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The road to the Sesquicentennial

Lead Summary
Steve Roush-
Ladies and gentlemen, the year was 1860 – James Buchanan was president of the United States, though Abraham Lincoln won election to the office that year, future Supreme Court Chief Justice Salmon P. Chase started the year as Ohio governor, the United States was on the brink of the Civil War, and old farmer Brown bought 52.853 additional acres of land.

Fast-forward 159 years, and an article in the local newspaper announces that farmer Brown’s purchase on Jan. 31, 1860 was the catalyst to great state of Ohio recognizing the Brown-Roush Farm in Highland County as an Ohio Sesquicentennial Farm.

A lot has changed since 1860 – the year the discovery of the hypothetical planet Vulcan was announced – but one thing has remained the same. Those 52 acres of land has stayed in the same family that entire time.

Today, my folks, Ken and Judy Roush, own that property and live in the two-story brick farmhouse that farmer Brown built in the 1840s. Farmer Brown’s name is Joshua Brown, who was born May 6, 1807 in Russellville, Ohio. He’s also my great-great-great grandfather.

Before we continue with more on Joshua Brown and his family and descendants who kept the farm going, let’s examine the beginning of the road that led to the Sesquicentennial Farm designation.

As previously mentioned, Joshua Brown had a farm off of what is now U.S. Route 50 west of Hillsboro well before he bought the 52 acres in 1860, but some of that land was sold outside the family after he, his wife and his youngest son had died. Actually, the youngest son was killed by a brother-in-law, but we’ll get to that down the road.

My Dad and I often talk about family history, and one day a year or so ago we were chatting about the Ohio’s Historic Family Farms Program, but after some discussion, we decided the most of the farm wouldn’t qualify since the aforementioned fact that a lot of the land was sold outside the Brown family in the 1890s – but there was a possibility the land Dad bought back in the 1990s might just qualify since he bought it off the estate of a Brown descendant, John Henry Brown.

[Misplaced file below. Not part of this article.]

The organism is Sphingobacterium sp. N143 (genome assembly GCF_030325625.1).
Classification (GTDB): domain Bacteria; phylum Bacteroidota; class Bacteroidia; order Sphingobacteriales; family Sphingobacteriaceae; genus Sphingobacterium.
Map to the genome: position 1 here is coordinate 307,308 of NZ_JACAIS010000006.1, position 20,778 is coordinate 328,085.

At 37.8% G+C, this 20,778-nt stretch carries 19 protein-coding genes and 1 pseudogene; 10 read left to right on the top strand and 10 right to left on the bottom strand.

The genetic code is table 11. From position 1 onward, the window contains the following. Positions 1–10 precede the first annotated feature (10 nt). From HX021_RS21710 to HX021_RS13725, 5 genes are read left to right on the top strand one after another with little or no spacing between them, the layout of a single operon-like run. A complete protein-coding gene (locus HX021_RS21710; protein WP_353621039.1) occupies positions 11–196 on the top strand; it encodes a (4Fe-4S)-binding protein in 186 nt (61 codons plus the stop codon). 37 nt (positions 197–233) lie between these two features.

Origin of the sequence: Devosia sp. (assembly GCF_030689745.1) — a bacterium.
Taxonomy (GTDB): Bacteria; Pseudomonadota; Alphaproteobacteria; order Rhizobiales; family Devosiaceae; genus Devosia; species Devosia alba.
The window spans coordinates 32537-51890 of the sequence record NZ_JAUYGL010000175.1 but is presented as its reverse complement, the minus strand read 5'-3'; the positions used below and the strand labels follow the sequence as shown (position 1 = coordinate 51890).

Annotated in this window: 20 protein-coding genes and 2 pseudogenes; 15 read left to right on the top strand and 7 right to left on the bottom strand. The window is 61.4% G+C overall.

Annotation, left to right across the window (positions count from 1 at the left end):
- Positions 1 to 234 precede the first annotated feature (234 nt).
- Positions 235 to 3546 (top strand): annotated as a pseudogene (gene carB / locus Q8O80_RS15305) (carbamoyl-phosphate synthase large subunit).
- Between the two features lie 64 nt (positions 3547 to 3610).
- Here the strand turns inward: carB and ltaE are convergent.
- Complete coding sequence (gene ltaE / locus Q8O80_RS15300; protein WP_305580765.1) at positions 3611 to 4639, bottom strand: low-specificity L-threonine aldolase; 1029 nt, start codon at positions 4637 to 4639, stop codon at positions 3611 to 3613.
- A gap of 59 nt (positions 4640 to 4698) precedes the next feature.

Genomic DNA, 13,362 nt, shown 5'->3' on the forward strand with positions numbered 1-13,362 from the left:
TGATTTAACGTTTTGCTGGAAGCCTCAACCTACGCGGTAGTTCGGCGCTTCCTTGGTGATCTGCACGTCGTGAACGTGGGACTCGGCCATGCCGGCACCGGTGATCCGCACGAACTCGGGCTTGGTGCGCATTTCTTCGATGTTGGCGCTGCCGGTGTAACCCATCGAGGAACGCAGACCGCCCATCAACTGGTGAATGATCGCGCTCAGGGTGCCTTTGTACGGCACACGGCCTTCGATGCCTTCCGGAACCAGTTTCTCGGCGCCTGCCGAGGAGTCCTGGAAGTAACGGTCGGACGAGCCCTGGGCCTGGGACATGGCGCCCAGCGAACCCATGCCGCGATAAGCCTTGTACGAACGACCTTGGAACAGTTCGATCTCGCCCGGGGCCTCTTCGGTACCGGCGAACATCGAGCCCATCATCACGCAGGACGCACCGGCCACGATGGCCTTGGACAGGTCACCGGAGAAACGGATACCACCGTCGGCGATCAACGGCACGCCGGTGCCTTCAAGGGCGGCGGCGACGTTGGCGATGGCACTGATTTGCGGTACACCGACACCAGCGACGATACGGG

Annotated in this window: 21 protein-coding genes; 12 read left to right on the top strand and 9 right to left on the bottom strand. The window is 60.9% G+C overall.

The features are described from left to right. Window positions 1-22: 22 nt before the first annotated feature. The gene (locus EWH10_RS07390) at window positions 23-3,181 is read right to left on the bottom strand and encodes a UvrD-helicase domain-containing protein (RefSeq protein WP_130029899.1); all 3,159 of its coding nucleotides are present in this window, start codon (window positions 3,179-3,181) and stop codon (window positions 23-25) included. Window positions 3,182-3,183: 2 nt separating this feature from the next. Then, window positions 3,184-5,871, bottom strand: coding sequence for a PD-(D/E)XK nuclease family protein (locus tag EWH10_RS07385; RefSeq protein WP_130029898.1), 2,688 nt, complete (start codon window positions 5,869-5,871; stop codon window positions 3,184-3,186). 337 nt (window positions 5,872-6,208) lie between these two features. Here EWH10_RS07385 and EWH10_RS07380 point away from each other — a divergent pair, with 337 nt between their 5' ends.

You see, the land has to be owned for at least 100 years, but if one can prove that 10 or more acres has been in the family for a century or more and has been devoted to agriculture use, the entire farm qualifies.

From there, I reached out to friend and Highland County Recorder Chad McConnaughey. I can’t thank Chad enough for his assistance with tracing the property back through the years. The goal was to find a path to achieve a Century Farm designation. Turns out, the road took us all the way to the Sesquicentennial – and beyond. Many, many thanks, Chad!

My Dad and I knew that Joshua Brown’s son, William Elgar Brown, had built a home on that “Old Brown” property in the late 1800s, and that was the biggest clue we had that a Century Farm designation was possible. But what we didn’t know was that the land had been bought by William Elgar’s father. We also found out for certain that the property, indeed, stayed in the family for the past 150-plus years.

That path included nine steps. The first was Joshua Brown buying the land. I had said on Jan. 31, 1860, he bought 52.853 acres. On that day, he purchased 112 acres, but it was the 52-plus acres that have stayed intact. And at the time, he owned a 6/7th interest of the land, which I found rather odd.

Joshua Brown bought the property from William Strange, et al for $2,892.86.

Let’s pause for now and we’ll continue next time with more on Joshua Brown buying a 6/7th interest of 112 acres from William Strange and other folks.

Steve Roush is vice chairman of the Highland County Historical Society Board of Trustees, a vice president of an international media company and a columnist and contributing writer for The Highland County Press. He can be reached by email at

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